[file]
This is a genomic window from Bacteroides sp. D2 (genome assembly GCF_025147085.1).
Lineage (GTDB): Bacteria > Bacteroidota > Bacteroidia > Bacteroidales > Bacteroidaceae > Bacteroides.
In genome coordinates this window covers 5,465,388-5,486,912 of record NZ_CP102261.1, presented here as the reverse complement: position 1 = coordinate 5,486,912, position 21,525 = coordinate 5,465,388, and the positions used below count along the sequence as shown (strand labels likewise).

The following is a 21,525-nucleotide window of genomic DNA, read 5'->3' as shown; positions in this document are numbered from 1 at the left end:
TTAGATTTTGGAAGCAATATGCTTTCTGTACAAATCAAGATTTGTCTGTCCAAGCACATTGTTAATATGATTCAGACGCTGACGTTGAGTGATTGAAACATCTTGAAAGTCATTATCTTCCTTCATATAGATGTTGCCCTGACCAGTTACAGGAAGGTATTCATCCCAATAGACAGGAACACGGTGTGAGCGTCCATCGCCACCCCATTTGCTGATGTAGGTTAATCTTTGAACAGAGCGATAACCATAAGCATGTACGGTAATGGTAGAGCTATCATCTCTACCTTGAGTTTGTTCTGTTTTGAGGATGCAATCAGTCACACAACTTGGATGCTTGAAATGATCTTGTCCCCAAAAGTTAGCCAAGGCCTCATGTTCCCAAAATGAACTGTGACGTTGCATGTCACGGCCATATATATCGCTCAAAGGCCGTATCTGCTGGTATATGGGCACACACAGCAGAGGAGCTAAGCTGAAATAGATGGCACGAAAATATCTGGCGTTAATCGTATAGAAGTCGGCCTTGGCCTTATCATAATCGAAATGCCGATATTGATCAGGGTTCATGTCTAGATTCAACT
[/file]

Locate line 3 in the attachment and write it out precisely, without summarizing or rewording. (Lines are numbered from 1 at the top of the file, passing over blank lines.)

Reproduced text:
In genome coordinates this window covers 5,465,388-5,486,912 of record NZ_CP102261.1, presented here as the reverse complement: position 1 = coordinate 5,486,912, position 21,525 = coordinate 5,465,388, and the positions used below count along the sequence as shown (strand labels likewise).